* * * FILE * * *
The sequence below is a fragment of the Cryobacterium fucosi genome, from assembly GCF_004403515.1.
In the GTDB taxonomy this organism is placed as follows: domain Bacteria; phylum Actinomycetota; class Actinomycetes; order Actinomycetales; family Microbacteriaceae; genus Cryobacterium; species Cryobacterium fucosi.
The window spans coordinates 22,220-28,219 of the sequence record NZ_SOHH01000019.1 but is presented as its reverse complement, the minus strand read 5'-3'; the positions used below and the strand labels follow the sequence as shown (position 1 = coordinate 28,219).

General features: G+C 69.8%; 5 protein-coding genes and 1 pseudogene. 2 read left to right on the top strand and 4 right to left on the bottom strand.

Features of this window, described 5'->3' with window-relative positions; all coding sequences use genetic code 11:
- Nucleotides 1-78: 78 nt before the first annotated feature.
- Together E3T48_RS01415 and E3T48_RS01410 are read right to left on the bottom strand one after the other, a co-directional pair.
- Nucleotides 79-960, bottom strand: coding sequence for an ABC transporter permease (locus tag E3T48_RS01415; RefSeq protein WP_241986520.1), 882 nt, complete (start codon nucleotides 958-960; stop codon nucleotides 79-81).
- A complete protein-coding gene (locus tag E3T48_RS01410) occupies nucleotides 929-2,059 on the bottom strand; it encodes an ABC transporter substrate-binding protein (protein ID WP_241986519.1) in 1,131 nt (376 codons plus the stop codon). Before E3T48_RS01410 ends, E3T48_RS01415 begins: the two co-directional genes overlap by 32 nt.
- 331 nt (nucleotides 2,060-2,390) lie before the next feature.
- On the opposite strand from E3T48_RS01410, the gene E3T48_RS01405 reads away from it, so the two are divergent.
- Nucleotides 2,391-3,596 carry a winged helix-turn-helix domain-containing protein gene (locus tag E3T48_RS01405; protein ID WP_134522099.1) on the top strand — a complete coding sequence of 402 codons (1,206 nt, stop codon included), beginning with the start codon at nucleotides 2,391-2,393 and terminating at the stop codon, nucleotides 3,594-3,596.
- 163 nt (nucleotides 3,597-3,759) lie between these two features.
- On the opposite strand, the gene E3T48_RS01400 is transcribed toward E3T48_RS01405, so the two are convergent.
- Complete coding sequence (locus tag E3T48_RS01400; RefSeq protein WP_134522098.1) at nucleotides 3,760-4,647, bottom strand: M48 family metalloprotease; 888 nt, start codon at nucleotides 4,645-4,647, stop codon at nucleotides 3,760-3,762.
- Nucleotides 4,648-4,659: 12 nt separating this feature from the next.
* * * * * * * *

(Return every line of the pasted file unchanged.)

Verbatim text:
The sequence below is a fragment of the Cryobacterium fucosi genome, from assembly GCF_004403515.1.
In the GTDB taxonomy this organism is placed as follows: domain Bacteria; phylum Actinomycetota; class Actinomycetes; order Actinomycetales; family Microbacteriaceae; genus Cryobacterium; species Cryobacterium fucosi.
The window spans coordinates 22,220-28,219 of the sequence record NZ_SOHH01000019.1 but is presented as its reverse complement, the minus strand read 5'-3'; the positions used below and the strand labels follow the sequence as shown (position 1 = coordinate 28,219).

General features: G+C 69.8%; 5 protein-coding genes and 1 pseudogene. 2 read left to right on the top strand and 4 right to left on the bottom strand.

Features of this window, described 5'->3' with window-relative positions; all coding sequences use genetic code 11:
- Nucleotides 1-78: 78 nt before the first annotated feature.
- Together E3T48_RS01415 and E3T48_RS01410 are read right to left on the bottom strand one after the other, a co-directional pair.
- Nucleotides 79-960, bottom strand: coding sequence for an ABC transporter permease (locus tag E3T48_RS01415; RefSeq protein WP_241986520.1), 882 nt, complete (start codon nucleotides 958-960; stop codon nucleotides 79-81).
- A complete protein-coding gene (locus tag E3T48_RS01410) occupies nucleotides 929-2,059 on the bottom strand; it encodes an ABC transporter substrate-binding protein (protein ID WP_241986519.1) in 1,131 nt (376 codons plus the stop codon). Before E3T48_RS01410 ends, E3T48_RS01415 begins: the two co-directional genes overlap by 32 nt.
- 331 nt (nucleotides 2,060-2,390) lie before the next feature.
- On the opposite strand from E3T48_RS01410, the gene E3T48_RS01405 reads away from it, so the two are divergent.
- Nucleotides 2,391-3,596 carry a winged helix-turn-helix domain-containing protein gene (locus tag E3T48_RS01405; protein ID WP_134522099.1) on the top strand — a complete coding sequence of 402 codons (1,206 nt, stop codon included), beginning with the start codon at nucleotides 2,391-2,393 and terminating at the stop codon, nucleotides 3,594-3,596.
- 163 nt (nucleotides 3,597-3,759) lie between these two features.
- On the opposite strand, the gene E3T48_RS01400 is transcribed toward E3T48_RS01405, so the two are convergent.
- Complete coding sequence (locus tag E3T48_RS01400; RefSeq protein WP_134522098.1) at nucleotides 3,760-4,647, bottom strand: M48 family metalloprotease; 888 nt, start codon at nucleotides 4,645-4,647, stop codon at nucleotides 3,760-3,762.
- Nucleotides 4,648-4,659: 12 nt separating this feature from the next.